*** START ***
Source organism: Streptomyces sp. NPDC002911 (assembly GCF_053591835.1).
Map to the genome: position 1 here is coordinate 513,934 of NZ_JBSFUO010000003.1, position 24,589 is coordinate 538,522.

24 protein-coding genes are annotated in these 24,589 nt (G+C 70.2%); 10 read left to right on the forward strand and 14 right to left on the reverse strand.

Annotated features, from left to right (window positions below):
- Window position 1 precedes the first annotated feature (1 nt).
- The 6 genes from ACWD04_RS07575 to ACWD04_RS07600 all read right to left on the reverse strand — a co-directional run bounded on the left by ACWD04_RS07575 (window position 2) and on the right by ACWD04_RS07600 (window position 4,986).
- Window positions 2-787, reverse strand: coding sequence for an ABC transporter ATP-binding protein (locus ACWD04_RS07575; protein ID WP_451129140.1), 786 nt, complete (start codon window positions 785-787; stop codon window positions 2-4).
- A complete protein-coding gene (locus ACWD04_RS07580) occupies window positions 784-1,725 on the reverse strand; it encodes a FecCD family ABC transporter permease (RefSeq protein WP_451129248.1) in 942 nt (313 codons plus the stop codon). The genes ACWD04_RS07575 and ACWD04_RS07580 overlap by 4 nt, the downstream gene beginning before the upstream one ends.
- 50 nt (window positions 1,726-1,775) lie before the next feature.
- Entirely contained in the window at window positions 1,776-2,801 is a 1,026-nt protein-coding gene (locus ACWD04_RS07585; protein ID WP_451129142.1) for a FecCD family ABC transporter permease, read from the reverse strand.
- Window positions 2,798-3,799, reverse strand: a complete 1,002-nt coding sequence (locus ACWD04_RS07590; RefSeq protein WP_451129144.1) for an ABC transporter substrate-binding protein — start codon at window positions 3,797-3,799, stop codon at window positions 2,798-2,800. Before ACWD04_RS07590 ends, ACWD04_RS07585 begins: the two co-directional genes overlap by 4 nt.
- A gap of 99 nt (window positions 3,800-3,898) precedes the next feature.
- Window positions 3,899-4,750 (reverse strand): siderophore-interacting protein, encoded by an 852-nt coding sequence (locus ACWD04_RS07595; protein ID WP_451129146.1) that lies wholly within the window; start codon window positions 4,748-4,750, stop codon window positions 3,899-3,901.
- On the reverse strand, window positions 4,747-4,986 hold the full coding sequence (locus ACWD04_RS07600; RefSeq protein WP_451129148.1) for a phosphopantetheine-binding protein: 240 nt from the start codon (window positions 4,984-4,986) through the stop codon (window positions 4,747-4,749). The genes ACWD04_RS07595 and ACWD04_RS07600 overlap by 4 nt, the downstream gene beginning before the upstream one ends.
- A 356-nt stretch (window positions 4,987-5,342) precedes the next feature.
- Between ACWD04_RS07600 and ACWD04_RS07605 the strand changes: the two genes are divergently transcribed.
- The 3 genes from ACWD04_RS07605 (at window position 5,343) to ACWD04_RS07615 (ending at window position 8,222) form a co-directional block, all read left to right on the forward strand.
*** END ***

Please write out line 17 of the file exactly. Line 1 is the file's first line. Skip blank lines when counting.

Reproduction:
- The 3 genes from ACWD04_RS07605 (at window position 5,343) to ACWD04_RS07615 (ending at window position 8,222) form a co-directional block, all read left to right on the forward strand.